The Red Sox made it back-to-back American League East titles for the first time in team history with Saturday's 6-3 win over the Astros -- the team Boston will play in the AL Division Series presented by Doosan beginning with Game 1 on Thursday in Houston.
The accomplishment was pulled off with just one game to spare.
"I think we thought all along we were going to win the division," said Red Sox owner John Henry. "We just had to go out and actually do it, which is hard to do. We've never won back-to-back divisions. I think [president of baseball operations] Dave [Dombrowski] did a tremendous job to put us in position to win, and the players actually did it."
For the players who were part of the past two Red Sox teams, last year's division title doesn't compare.
The first reason is obvious. Last year, Red Sox closer Craig Kimbrel served up a walk-off homer to Mark Teixeira at Yankee Stadium, and minutes later Boston had an AL East clinch party because Toronto had lost to reduce the magic number to zero.
It felt weird, and nobody on the Red Sox wanted to have that type of feeling again. This time, Kimbrel finished off the division crown by blowing a 98-mph fastball by George Springer.
It didn't matter that the hard-charging Yankees beat the Blue Jays again. Boston leads the AL East by two games with just one to play. You do the math.
"It was great, especially after last year," said Kimbrel. "It was great to get the final out, to be able to celebrate on the field and to come here and have a little bit more of an enjoyable celebration. It's been a long, tough season. We have a long way to go. We have a lot to celebrate."
Last year's Red Sox rode one last monster season from David Ortiz and had a juggernaut of an offense to produce a barrage of blowout victories en route to 93 wins. This year, the 93 wins with one game left to play have been harder to come by. There have been 15 extra-inning wins and 10 walk-off victories.
"We're always fighting from behind and we're never going to give up," Kimbrel said. "That's the kind of team you've got to have by going to the playoffs. You've got to be scrappy and you've got to create runs and not always hit it over the fence. We have the team to do that."
And while last year's division title felt inevitable for weeks after an 11-game winning streak in early September, this one was a battle, particularly after a 1-4 start to the final homestand reduced the lead from five to two entering Saturday.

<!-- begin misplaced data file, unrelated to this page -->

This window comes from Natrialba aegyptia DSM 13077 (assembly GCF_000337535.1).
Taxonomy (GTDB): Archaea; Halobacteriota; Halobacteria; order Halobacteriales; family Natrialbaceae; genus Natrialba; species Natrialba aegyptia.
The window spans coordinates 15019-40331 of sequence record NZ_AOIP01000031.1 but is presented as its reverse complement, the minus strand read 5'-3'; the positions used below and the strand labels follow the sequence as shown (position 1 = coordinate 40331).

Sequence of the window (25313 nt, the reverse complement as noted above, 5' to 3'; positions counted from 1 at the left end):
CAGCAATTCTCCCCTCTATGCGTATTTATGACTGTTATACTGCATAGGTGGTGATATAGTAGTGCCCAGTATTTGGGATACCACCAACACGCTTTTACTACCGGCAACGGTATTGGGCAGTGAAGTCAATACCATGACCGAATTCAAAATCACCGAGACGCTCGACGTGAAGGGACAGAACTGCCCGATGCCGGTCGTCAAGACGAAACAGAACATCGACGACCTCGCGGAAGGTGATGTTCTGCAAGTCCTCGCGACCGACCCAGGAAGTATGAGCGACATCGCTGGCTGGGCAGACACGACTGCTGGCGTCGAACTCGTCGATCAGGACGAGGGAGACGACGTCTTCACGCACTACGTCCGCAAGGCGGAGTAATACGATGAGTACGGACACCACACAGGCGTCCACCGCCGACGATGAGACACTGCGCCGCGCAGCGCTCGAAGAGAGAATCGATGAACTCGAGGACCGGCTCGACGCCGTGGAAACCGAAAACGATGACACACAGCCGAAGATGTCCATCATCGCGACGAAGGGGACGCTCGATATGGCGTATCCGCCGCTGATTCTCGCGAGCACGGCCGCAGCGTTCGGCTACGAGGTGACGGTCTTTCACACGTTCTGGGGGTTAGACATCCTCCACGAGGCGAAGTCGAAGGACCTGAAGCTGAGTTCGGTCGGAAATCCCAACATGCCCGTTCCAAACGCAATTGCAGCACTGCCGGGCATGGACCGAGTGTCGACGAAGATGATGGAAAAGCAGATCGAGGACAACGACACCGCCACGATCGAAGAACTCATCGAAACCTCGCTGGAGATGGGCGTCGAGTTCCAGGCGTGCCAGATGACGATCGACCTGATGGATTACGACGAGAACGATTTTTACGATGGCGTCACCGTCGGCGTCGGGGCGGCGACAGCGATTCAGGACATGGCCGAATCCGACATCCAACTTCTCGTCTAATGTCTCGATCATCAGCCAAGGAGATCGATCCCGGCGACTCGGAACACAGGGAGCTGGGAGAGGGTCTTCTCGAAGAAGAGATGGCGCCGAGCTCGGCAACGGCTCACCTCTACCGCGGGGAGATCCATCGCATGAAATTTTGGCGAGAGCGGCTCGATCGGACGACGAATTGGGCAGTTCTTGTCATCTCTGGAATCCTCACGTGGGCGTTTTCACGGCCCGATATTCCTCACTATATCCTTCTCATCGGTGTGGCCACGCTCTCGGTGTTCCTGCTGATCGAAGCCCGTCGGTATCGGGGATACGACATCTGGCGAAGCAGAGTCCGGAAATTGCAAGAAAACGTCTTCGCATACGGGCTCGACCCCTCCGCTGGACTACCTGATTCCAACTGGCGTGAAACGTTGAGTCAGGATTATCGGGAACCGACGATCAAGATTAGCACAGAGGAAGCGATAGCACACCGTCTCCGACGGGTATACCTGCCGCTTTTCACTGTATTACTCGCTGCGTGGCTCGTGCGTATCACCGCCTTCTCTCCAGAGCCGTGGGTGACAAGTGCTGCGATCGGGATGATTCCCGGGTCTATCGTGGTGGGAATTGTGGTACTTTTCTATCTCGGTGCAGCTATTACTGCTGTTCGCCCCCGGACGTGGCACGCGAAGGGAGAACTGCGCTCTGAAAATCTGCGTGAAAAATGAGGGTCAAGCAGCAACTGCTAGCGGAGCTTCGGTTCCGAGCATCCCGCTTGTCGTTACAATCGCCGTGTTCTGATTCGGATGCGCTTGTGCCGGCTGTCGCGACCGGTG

"We had our work cut out for us," said Red Sox ace Chris Sale. "We knew it wasn't going to be given to us. That was kind of our mindset the whole time: 'Let's go win these games. Let's not hope for somebody else losing. Let's go get our own wins and set our own destiny.' So we did that and here we are."
"It makes it more fun, so I guess it makes it more sweet. I think the anxiety and everything that kind of built up toward the end of the year makes it more fun," said Red Sox right fielder Mookie Betts.
"It took us 161 games to win the division," said Red Sox shortstop Xander Bogaerts. "That's the main goal in Spring Training. You start off with that and then the World Series. One-hundred and sixty-one games, that took a long time."
But the Red Sox remained patient and methodical and finally came through in the end.
"We don't panic," said Red Sox designated hitter Hanley Ramirez. "You can see it in our faces. We know what kind of team we are. We are winners and mentally strong. We knew we could get it done."
In the end, they were right.
"This year has been more memorable because it's included everyone -- even from the Minor Leagues and the guys who got called up doing their job," Ramirez said. "It is a great feeling when you've got the whole group of guys doing work."
"I couldn't be more proud of this group and the way they were able to go out and do it on their own terms," said Red Sox manager John Farrell.